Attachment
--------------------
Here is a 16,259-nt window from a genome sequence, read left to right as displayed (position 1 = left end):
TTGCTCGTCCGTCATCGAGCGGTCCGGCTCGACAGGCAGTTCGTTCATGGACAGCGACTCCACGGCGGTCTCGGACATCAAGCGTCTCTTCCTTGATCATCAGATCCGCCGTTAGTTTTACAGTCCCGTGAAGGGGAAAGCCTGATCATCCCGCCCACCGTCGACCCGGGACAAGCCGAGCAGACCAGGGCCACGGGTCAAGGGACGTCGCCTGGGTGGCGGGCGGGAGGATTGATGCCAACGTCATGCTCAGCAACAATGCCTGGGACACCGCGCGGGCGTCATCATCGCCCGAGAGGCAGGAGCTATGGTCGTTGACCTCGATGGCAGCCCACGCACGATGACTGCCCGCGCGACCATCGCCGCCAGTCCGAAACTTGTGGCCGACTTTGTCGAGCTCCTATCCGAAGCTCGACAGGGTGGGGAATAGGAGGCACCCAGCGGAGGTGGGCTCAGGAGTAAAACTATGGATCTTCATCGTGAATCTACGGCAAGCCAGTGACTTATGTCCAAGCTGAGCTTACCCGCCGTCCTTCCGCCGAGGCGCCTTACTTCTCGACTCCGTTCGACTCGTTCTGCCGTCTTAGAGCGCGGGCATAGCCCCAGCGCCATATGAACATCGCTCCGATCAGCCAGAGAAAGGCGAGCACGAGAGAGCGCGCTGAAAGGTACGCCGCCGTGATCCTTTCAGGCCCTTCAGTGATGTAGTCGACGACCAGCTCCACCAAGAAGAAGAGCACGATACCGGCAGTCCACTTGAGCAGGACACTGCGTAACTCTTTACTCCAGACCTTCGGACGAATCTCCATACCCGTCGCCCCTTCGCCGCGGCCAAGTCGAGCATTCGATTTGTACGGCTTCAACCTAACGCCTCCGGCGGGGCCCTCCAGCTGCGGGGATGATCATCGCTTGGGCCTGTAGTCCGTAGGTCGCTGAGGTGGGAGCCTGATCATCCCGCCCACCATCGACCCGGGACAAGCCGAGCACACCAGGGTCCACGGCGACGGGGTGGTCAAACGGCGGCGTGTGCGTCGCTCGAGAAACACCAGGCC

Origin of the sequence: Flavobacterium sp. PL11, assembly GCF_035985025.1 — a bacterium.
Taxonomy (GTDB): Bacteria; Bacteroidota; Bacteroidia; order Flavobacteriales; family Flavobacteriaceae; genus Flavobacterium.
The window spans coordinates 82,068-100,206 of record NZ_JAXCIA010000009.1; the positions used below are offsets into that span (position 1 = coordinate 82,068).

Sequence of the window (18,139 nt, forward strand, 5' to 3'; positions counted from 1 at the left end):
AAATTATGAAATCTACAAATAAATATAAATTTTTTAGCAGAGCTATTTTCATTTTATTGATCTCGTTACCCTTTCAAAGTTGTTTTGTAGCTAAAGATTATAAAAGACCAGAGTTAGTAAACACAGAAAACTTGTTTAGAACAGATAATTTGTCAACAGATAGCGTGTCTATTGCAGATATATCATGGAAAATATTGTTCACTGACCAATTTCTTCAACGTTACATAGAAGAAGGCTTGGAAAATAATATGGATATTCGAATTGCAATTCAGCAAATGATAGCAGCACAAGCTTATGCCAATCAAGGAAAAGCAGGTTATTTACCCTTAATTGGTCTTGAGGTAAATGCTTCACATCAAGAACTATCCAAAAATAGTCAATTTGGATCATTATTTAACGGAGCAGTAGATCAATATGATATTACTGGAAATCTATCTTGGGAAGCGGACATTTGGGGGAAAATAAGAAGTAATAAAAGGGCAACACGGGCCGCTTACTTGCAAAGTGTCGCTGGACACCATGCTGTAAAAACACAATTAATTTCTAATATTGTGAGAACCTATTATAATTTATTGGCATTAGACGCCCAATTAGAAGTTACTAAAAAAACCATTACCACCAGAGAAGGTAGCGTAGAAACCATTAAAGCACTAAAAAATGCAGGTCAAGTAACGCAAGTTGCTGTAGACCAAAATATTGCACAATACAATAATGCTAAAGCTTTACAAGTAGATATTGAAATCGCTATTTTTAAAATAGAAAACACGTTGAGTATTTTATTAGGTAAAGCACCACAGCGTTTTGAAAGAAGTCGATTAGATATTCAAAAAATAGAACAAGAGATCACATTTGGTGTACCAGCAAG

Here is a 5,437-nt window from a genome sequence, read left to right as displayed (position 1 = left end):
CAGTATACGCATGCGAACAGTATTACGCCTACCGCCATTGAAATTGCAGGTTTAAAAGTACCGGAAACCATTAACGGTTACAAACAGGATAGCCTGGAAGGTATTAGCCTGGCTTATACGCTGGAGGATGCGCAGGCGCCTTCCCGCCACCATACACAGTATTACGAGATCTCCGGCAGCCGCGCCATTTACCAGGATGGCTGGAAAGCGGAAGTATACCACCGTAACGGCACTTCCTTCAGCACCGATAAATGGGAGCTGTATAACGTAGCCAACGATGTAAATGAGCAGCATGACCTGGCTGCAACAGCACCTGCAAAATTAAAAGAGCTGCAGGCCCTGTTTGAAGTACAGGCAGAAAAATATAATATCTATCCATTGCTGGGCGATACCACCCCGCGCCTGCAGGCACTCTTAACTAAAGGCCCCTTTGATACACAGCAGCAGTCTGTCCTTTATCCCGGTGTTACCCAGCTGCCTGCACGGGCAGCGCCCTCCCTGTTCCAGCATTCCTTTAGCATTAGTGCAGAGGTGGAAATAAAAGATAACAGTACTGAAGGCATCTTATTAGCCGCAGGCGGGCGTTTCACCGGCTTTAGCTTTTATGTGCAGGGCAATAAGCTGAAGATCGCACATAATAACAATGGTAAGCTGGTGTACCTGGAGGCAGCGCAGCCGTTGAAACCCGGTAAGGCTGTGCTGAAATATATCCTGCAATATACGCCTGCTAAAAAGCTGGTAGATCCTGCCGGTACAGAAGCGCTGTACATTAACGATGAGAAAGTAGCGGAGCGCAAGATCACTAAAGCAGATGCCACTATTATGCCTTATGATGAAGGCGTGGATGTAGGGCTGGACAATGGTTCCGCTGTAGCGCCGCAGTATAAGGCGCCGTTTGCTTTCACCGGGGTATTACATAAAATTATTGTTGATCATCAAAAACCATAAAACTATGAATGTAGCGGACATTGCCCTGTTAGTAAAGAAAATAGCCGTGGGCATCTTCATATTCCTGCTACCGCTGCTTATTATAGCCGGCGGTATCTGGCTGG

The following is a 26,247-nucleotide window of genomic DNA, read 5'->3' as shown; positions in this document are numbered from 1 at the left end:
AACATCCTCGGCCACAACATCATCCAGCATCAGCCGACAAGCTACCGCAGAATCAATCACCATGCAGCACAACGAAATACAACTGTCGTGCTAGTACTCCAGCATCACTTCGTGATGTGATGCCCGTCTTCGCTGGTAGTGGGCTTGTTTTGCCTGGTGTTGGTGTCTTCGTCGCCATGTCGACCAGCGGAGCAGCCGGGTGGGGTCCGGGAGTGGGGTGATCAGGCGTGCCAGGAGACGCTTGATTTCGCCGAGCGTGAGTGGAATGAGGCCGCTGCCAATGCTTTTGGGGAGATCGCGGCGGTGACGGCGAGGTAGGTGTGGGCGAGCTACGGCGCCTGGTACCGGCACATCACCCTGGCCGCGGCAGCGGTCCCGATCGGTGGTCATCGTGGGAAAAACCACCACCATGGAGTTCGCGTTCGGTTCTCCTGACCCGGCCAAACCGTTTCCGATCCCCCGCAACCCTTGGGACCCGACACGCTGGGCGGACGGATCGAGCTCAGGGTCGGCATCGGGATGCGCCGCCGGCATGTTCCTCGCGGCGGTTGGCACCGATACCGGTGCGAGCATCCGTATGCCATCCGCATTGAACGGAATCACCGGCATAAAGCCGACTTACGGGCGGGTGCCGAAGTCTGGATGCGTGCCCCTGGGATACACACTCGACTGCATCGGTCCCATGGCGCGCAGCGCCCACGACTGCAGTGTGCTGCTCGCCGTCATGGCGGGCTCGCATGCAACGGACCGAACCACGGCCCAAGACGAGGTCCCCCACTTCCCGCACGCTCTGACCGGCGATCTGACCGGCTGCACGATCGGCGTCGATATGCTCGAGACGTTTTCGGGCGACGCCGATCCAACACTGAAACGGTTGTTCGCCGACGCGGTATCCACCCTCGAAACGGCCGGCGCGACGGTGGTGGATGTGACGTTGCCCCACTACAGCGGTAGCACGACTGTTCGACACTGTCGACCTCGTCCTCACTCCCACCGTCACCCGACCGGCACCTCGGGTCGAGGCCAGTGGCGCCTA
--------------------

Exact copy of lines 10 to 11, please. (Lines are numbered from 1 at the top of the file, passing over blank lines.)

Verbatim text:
The following is a 26,247-nucleotide window of genomic DNA, read 5'->3' as shown; positions in this document are numbered from 1 at the left end:
AACATCCTCGGCCACAACATCATCCAGCATCAGCCGACAAGCTACCGCAGAATCAATCACCATGCAGCACAACGAAATACAACTGTCGTGCTAGTACTCCAGCATCACTTCGTGATGTGATGCCCGTCTTCGCTGGTAGTGGGCTTGTTTTGCCTGGTGTTGGTGTCTTCGTCGCCATGTCGACCAGCGGAGCAGCCGGGTGGGGTCCGGGAGTGGGGTGATCAGGCGTGCCAGGAGACGCTTGATTTCGCCGAGCGTGAGTGGAATGAGGCCGCTGCCAATGCTTTTGGGGAGATCGCGGCGGTGACGGCGAGGTAGGTGTGGGCGAGCTACGGCGCCTGGTACCGGCACATCACCCTGGCCGCGGCAGCGGTCCCGATCGGTGGTCATCGTGGGAAAAACCACCACCATGGAGTTCGCGTTCGGTTCTCCTGACCCGGCCAAACCGTTTCCGATCCCCCGCAACCCTTGGGACCCGACACGCTGGGCGGACGGATCGAGCTCAGGGTCGGCATCGGGATGCGCCGCCGGCATGTTCCTCGCGGCGGTTGGCACCGATACCGGTGCGAGCATCCGTATGCCATCCGCATTGAACGGAATCACCGGCATAAAGCCGACTTACGGGCGGGTGCCGAAGTCTGGATGCGTGCCCCTGGGATACACACTCGACTGCATCGGTCCCATGGCGCGCAGCGCCCACGACTGCAGTGTGCTGCTCGCCGTCATGGCGGGCTCGCATGCAACGGACCGAACCACGGCCCAAGACGAGGTCCCCCACTTCCCGCACGCTCTGACCGGCGATCTGACCGGCTGCACGATCGGCGTCGATATGCTCGAGACGTTTTCGGGCGACGCCGATCCAACACTGAAACGGTTGTTCGCCGACGCGGTATCCACCCTCGAAACGGCCGGCGCGACGGTGGTGGATGTGACGTTGCCCCACTACAGCGGTAGCACGACTGTTCGACACTGTCGACCTCGTCCTCACTCCCACCGTCACCCGACCGGCACCTCGGGTCGAGGCCAGTGGCGCCTA